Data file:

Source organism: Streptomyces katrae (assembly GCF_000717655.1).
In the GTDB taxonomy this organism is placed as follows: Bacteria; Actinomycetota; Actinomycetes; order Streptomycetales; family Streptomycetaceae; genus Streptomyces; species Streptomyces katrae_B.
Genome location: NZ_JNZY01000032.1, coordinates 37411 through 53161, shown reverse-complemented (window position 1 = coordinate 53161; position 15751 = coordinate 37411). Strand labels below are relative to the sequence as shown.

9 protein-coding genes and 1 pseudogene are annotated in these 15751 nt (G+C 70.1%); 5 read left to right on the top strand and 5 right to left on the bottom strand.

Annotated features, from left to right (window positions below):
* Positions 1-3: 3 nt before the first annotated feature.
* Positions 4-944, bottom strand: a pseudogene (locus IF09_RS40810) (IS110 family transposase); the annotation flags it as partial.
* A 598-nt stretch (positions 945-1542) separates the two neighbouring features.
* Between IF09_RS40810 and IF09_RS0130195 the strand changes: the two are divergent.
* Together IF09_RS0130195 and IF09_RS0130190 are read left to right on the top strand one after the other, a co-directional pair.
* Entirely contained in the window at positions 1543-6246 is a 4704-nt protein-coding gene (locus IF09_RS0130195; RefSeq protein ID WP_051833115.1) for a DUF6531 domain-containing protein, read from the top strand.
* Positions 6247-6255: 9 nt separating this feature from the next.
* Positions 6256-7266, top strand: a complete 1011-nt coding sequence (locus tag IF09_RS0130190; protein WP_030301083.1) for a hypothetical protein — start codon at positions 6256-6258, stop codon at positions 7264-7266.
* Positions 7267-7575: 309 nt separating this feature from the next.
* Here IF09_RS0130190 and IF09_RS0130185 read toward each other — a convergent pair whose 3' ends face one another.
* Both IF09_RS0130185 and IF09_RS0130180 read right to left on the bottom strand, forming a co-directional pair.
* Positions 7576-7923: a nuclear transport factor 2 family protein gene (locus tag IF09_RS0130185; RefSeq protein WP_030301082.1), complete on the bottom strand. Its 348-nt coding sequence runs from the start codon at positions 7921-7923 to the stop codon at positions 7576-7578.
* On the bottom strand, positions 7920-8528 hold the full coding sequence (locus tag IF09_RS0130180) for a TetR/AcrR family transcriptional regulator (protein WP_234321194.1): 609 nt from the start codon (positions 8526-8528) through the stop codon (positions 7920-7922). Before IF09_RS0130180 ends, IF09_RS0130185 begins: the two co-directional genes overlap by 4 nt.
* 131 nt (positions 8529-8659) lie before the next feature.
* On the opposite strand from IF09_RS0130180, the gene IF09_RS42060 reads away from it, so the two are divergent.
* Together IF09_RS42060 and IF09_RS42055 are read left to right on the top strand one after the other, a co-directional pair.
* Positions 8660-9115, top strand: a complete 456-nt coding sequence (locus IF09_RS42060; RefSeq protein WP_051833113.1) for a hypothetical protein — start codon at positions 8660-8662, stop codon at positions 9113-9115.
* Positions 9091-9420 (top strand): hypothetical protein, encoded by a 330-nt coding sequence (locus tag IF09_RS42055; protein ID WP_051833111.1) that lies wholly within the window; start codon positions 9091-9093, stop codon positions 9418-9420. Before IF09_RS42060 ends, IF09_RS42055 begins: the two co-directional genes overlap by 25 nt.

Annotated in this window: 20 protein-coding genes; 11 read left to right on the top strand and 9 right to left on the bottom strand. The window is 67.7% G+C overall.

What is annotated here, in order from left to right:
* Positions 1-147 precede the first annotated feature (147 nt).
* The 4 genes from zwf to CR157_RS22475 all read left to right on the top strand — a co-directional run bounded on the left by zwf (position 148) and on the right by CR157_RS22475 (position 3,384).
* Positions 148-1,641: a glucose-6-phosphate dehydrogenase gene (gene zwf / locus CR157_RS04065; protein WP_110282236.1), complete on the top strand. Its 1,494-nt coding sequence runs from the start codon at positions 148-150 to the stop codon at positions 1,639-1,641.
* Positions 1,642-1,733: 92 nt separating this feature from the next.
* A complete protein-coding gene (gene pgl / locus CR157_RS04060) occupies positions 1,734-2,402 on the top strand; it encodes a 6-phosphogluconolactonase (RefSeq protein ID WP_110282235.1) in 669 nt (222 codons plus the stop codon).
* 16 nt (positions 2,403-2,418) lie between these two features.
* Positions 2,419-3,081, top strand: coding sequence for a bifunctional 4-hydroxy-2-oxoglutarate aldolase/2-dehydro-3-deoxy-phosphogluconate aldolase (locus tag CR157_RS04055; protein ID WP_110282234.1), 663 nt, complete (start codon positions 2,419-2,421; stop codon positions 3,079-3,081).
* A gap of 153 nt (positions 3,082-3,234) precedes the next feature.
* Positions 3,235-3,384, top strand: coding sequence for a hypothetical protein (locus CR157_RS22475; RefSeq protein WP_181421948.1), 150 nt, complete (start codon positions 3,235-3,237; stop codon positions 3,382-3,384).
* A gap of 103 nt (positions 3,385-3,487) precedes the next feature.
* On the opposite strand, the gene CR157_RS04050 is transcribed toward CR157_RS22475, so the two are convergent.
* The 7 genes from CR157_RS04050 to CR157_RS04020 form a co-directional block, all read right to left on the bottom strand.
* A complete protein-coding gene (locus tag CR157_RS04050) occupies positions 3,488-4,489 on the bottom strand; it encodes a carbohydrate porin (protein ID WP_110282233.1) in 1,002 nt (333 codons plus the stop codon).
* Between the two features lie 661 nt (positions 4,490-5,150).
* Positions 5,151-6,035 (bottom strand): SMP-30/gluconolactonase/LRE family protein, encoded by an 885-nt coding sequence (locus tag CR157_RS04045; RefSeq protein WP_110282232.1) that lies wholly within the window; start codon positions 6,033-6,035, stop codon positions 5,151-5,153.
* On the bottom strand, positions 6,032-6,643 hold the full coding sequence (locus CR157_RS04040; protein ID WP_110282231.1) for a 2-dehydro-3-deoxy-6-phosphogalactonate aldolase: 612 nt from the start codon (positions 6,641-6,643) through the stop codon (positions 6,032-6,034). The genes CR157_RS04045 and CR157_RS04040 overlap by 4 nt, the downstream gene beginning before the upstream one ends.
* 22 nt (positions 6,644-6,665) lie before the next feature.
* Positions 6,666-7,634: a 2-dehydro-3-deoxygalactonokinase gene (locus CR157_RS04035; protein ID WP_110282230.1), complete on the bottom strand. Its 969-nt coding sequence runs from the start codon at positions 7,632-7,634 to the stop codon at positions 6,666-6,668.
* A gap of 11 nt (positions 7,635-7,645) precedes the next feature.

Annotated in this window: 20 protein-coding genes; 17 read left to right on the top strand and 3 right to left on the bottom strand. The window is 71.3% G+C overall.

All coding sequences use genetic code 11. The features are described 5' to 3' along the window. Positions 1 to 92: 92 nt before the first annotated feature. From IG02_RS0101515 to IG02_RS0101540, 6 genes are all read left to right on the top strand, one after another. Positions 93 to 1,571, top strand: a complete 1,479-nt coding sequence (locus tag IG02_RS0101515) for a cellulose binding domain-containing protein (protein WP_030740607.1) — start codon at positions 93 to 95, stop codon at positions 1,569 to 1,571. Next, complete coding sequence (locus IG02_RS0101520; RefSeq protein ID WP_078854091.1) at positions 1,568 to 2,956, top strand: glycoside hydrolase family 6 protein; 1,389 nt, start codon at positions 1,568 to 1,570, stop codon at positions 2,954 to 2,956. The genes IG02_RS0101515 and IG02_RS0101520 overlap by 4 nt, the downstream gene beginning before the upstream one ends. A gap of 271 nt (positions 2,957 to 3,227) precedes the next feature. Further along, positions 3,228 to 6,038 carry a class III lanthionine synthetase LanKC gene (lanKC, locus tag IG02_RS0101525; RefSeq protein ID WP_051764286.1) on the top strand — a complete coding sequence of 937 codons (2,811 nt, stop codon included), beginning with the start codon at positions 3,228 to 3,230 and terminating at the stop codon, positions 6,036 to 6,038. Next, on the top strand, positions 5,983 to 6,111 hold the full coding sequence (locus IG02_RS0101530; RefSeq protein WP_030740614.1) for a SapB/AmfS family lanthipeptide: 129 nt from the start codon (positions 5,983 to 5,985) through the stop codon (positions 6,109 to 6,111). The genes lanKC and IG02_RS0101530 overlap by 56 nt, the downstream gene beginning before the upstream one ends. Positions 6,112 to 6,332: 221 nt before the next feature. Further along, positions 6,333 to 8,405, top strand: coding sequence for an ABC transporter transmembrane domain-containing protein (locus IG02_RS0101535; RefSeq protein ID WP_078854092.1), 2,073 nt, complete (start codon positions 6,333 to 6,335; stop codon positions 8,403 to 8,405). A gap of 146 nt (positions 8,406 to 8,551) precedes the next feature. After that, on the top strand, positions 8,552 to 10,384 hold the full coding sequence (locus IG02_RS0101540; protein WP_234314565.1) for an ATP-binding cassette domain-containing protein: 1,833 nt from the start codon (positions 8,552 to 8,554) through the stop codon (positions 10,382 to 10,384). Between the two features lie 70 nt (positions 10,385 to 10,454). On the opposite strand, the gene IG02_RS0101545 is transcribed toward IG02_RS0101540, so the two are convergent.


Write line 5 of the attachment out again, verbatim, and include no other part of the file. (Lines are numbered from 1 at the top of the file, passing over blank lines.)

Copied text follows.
Annotated features, from left to right (window positions below):